Typhoon Jangmi reaches Korea weaker than expected
Local weather authorities said the typhoon had weakened by the time it landed on Korea’s southern coast at around 3 p.m. Monday, and grew even weaker as it moved its way northeast toward the East Sea. The Korea Meteorological Administration (KMA) expected the typhoon to reach the waters around Ulleung Island by Tuesday morning after leaving Korea’s mainland on Monday at around 6 p.m.
The Honam region of South Jeolla, North Jeolla and Gwangju, which were pounded by torrential rains in recent days and suffered widespread casualties and damage, were not directly affected by typhoon winds. Most other parts of the country were similarly spared.
The KMA warned that most of Korea would nonetheless experience rain and dark clouds on Tuesday and Wednesday.
Rainfall totals of about 50 to 150 millimeters (5.9 inches) were expected in southern Gyeonggi, southern Gangwon, North Chungcheong, South Cheongcheong and North Jeolla. Some 30 to 80 millimeters were expected in Seoul, northern Gyeonggi, northern Gangwon, South Jeolla, South Gyeongsang, North Gyeongsang, Jeju Island, islands in the Yellow Sea, Ulleung Island and the Dokdo islets.
At least 22 flights departing and arriving at Jeju International Airport were canceled Monday due to fears of the typhoon, along with 15 ferry rides linking Jeju with other parts of the country. The island also closed most of its famous hiking trails and prohibited trekkers from climbing Mount Halla.
Fishing boats all over the country’s southern coast were docked at nearby ports to shelter from the typhoon as well.
Public jitters about the typhoon had been high in Korea due to the massive destruction already caused by the ongoing monsoon season this year, which is the longest in recent history. The KMA expects the rainy weather to continue through Friday, which means the monsoon season will have lasted for 52 days.
The heavy downpour has resulted in at least 38 deaths and 12 missing since the monsoon season began on June 24, according to statistics from the Central Disaster and Safety Countermeasures Headquarters. That’s the highest since the summer of 2011, when 77 people died or went missing in torrential rains and landslides.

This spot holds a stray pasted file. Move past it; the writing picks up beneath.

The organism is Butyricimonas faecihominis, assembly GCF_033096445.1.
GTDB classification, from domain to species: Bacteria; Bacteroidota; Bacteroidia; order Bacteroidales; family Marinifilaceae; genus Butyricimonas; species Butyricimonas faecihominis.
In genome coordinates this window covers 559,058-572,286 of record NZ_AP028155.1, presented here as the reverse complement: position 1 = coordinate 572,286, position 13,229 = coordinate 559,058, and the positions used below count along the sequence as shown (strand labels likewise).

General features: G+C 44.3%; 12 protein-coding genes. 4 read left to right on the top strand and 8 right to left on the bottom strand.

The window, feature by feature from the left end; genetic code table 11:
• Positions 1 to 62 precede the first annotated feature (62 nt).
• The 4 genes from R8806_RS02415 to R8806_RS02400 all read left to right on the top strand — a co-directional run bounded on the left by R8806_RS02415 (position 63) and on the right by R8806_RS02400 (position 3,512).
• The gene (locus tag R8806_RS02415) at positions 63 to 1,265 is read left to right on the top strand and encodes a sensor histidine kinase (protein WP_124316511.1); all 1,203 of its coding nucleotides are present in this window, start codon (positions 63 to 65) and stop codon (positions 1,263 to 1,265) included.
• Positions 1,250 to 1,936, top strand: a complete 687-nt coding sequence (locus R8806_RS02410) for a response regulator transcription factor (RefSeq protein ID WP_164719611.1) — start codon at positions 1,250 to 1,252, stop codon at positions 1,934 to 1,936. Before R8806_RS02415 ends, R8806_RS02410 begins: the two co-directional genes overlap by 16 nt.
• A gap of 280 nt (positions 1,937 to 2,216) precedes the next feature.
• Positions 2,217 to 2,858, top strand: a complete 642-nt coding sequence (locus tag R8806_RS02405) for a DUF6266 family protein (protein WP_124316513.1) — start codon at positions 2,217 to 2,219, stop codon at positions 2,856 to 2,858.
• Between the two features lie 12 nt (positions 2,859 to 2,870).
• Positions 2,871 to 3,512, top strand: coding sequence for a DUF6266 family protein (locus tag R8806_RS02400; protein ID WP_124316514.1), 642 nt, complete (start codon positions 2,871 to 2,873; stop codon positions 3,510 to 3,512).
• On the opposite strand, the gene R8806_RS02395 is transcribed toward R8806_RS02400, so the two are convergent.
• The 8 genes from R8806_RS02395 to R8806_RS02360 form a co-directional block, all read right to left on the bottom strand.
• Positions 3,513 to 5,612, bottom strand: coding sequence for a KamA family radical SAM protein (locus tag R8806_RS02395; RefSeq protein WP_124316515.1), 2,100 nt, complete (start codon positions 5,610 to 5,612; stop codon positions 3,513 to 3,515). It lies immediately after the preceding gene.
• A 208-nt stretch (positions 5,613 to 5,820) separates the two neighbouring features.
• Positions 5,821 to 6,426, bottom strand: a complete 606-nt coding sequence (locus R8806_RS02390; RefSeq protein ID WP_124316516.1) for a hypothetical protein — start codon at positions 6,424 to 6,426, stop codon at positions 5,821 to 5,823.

Korea’s southwestern Honam region was the most severely hit over the weekend, with officials there confirming Monday that at least 12 people died, one person went missing and an estimated 5,000 people have been displaced from their homes since last Friday. Among the displaced, about 2,000 were residents near Seomjin River and Yeongsan River.
Some 1,155 houses in the province of South Jeolla were either submerged or damaged, the most coming from the city of Gurye, with 472 such houses. Farmlands have been ruined, and across 11 cities and counties in South Jeolla, some 132,000 chickens and 85,000 ducks have died.
In the metropolitan city of Gwangju, 400 people across 267 households were displaced, and 326 houses and some 300 cars were reported to have been sunk underwater. In North Jeolla, 1,702 people were forced to temporarily leave their homes due to flooding, officials said.
Authorities in Chuncheon, Gangwon, who are on a search for missing bodies following an incident at Uiam Dam last week, said Monday they discovered one dead body nearly 2 kilometers (1.2 miles) from the accident scene.
Three boats carrying eight people capsized near the dam last Thursday during work, and only two survived. Four dead bodies have been retrieved, and two who worked for the Chuncheon city government are still unaccounted for.
BY LEE SUNG-EUN, KIM JUN-HEE [firstname.lastname@example.org]